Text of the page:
European regulators have long been displeased with Google's revised privacy policy that went into effect in 2012, and now a French watchdog is moving forward with sanctions today after the internet company failed to address privacy concerns. The Paris-based Commission nationale de l'informatique et des libertés (CNIL) said today in a statement that Google "has not complied with the requests laid down in the enforcement notice," and the chair of the commission will "designate a rapporteur for the purpose of initiating a formal procedure for imposing sanctions" — setting off what may be a months-long process. Google faces a maximum fine of €150,000 (about $198,300) for its first offense, but a source tells The Wall Street Journal that the agency is investigating whether it has the power to treat every French Google user as a separate infraction, multiplying that maximum fine by many times.

The CNIL completed its original investigation of Google's privacy practices in October 2012, requesting that the company heed the agency's recommendations to alter its policies. The privacy policy in question combined several dozen separate policies under one umbrella, allowing Google to take advantage of user data from its multiple different services at once. The CNIL, which led the investigation for the European Union, said that the combination of the policies violated the "fundamental rights and freedoms of the data subject," adding that Google should be more transparent about its policies and request permission from its users, among other recommendations.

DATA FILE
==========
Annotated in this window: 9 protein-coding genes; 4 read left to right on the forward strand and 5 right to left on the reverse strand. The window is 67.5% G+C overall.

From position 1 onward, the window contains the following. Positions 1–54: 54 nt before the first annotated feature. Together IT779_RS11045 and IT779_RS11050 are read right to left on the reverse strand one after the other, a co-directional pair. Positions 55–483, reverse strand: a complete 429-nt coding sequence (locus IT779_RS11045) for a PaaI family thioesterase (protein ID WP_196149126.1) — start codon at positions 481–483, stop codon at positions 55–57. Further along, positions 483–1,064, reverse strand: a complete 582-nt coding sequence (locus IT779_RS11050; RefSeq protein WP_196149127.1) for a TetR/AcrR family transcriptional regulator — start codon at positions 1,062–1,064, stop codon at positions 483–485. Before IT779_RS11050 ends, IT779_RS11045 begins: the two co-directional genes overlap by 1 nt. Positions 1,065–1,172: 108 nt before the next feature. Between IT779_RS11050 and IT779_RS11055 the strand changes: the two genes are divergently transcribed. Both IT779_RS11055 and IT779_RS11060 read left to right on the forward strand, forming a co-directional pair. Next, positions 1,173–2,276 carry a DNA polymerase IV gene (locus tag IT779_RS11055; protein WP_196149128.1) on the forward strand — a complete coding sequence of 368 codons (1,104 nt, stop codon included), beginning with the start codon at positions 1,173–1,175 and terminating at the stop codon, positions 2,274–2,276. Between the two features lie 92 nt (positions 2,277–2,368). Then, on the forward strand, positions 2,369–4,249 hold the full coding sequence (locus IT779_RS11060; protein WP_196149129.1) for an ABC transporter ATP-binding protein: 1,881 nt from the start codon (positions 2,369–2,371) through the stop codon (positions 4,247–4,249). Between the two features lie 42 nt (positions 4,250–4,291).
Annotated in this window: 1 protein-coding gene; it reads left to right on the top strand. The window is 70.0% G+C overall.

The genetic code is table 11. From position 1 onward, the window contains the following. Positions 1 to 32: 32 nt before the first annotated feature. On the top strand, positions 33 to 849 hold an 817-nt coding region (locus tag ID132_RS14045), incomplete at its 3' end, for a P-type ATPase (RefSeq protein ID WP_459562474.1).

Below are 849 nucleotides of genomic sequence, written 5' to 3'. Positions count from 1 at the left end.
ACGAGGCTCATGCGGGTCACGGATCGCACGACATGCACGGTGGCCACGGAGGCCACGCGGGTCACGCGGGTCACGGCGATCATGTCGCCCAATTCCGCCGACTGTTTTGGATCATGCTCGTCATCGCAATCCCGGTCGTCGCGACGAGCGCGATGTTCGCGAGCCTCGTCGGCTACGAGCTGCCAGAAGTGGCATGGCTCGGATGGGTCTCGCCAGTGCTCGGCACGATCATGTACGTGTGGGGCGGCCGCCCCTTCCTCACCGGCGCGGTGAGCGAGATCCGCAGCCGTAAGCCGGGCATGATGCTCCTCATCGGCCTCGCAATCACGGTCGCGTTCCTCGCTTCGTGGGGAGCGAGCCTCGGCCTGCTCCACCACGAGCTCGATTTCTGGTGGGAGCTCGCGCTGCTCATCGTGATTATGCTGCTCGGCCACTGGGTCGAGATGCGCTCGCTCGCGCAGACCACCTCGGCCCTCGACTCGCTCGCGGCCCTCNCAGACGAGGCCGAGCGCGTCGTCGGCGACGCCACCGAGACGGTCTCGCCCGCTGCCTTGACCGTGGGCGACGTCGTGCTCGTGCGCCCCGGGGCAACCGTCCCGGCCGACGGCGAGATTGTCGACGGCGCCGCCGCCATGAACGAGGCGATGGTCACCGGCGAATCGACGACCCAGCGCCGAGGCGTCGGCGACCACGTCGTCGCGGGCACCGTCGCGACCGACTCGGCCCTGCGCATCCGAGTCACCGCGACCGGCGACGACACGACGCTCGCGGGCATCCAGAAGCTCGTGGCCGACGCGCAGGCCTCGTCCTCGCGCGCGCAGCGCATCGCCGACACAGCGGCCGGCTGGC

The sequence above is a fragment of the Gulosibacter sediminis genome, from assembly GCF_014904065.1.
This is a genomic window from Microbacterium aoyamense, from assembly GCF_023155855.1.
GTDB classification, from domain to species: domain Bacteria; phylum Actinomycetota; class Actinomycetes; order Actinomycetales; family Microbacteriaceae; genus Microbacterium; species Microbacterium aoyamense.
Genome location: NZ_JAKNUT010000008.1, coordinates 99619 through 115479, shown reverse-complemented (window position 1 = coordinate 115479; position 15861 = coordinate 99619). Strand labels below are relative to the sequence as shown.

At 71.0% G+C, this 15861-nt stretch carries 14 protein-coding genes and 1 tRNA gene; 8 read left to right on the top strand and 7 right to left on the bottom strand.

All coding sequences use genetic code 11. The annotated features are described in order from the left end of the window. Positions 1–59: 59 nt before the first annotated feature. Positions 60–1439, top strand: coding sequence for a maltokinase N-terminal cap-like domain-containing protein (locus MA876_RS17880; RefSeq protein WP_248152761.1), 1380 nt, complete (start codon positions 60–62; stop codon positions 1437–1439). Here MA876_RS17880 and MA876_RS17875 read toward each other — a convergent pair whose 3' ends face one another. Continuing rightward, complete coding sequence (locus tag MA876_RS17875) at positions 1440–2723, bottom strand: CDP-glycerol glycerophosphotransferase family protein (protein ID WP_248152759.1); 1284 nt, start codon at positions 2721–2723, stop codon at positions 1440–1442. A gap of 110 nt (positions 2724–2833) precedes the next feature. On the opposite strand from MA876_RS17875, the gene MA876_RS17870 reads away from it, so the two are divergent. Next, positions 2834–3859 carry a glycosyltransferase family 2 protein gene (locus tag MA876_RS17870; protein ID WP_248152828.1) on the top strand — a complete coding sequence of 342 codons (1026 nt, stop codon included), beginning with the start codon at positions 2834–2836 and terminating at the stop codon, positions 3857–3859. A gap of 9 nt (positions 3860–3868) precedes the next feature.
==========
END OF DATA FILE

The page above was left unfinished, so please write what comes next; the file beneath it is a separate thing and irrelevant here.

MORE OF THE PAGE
Regulator says combined policy violates "fundamental rights and freedoms of the data subject."

After Google failed to take action, it was left to regulators across European Union member nations to decide how to punish the company. That led France in June to give Google a three month deadline to make changes. That deadline passed today. The CNIL says that Google contacted the agency yesterday to say that it believes its services are not covered by the French Data Protection Act.

The UK, Germany, Spain, Italy, and the Netherlands are all conducting similar investigations that could lead to fines. Ultimately, however, the regulators have little power to meaningfully punish Google, which represents a large, foreign internet company that wields great influence abroad. In the works is a new privacy law backed by the European Union would allow for punishments up to two percent of Google's international revenue. Google, for its part, has repeatedly said that "Our privacy policy respects European law" and "we have engaged fully with the authorities involved throughout this process, and we’ll continue to do so going forward."